In a stark note to clients, chief economist Savvas Savouri said introducing a new currency instantaneously in the wake of a euro exit would be impossible and the delay would lead to "a run on banks and evacuation of capital that would make what has already been seen as nothing by comparison."

"The word catastrophic would not do it justice enough," said Savouri, who comes from a Greek Cypriot background.

"Those who imagine some post-euro-exit stability would be restored ... quite simply fail to understand the magnitude -- social, economic and political -- of such an eventuality."

13--ECB sees "substantial" effect from cheap money, Reuters

Excerpt: The European Central Bank's flood of cheap three-year money is helping the euro zone's banking system substantially and supporting confidence in the bloc's economy which is showing some signs of stabilization, its president said on Thursday.

The ECB left interest rates on hold, pausing to assess the impact of back-to-back cuts and a slew of other measures it unleashed late last year that are showing signs of helping fight the euro zone debt crisis.

"The extensive recourse to the first three year refinancing operation indicates that our non-standard policy measures are providing a substantial contribution to improving the funding situation of the banks, thereby supporting financing conditions and confidence," ECB President Mario Draghi told a news conference after it held its benchmark rate at 1.0 percent.

To help fight the euro zone debt crisis, the ECB provided banks with nearly half a trillion euros of three-year money in December, called LTRO, and will make a similar offer in February.

French President Nicolas Sarkozy has urged banks to use the cheap three-year loans to buy sovereign bonds of euro zone strugglers and strong debt auctions in Spain and Italy on Thursday suggested some may be doing that, with analysts saying abundant liquidity helped support demand...

Alongside the extraordinary liquidity to banks, the ECB has eased its collateral rules and kept buying Italian and Spanish government bonds although it continues to baulk at doing so to the more dramatic extent which some policymakers have urged....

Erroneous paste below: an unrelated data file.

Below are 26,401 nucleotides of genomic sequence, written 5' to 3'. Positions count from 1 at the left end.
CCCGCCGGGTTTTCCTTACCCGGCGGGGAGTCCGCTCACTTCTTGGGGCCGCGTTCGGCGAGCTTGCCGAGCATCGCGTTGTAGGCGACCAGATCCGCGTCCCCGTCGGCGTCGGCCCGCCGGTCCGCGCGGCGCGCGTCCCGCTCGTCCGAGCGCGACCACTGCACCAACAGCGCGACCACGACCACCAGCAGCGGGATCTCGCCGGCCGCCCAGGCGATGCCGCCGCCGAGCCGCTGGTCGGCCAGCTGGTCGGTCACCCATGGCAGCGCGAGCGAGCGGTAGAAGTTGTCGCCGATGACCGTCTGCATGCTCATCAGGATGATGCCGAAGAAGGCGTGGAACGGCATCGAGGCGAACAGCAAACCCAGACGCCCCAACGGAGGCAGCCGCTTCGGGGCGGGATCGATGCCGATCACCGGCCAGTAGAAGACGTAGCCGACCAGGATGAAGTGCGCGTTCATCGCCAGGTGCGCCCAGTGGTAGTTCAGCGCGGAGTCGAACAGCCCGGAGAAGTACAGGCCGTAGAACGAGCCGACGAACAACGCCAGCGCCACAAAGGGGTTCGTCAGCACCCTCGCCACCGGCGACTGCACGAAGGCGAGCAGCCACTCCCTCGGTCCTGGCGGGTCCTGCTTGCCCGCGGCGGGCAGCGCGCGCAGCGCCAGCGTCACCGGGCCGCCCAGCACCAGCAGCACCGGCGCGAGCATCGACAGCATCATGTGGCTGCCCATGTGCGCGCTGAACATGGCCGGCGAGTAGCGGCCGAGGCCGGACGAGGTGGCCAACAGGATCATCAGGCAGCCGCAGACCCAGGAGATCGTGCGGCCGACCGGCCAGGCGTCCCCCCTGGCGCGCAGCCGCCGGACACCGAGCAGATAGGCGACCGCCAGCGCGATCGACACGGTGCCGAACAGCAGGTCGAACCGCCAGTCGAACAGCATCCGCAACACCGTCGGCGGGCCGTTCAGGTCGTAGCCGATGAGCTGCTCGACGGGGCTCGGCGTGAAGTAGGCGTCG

"It's too early to say whether this is linked directly to the LTROs but the yield movements should suggest that some of the sovereign debt crisis is abating," Sondergaard said.

14--Banks face brutal liquidity squeeze: Portugal's BES, Reuters

Excerpt: Portuguese and other European banks face a "brutal" liquidity crunch even after the European Central Bank's unprecedented 489-billion liquidity operation last month, Banco Espirito Santo's (BES.LS) (BES) chief executive said on Thursday.

"We face a brutal liquidity squeeze in Europe, not because the ECB is not providing it (liquidity) but because there is a lack of trust," Ricardo Salgado told a conference.

Portuguese banks lost access to wholesale financing markets as the sovereign debt crisis deepened in Europe's periphery and its banks have become dependent on ECB funds for liquidity.

Salgado, head of Portugal's largest bank by market capitalisation, said that December's ECB operation, which provided European banks with an unlimited quantity of three-year funds, did not work, as more than 90 percent of the cash was deposited back to the ECB instead of being used for lending.

"This shows that the European banking system is not working, it is not lending and it is not just Portuguese banks, its Europe's banks," the CEO said.


1 comment: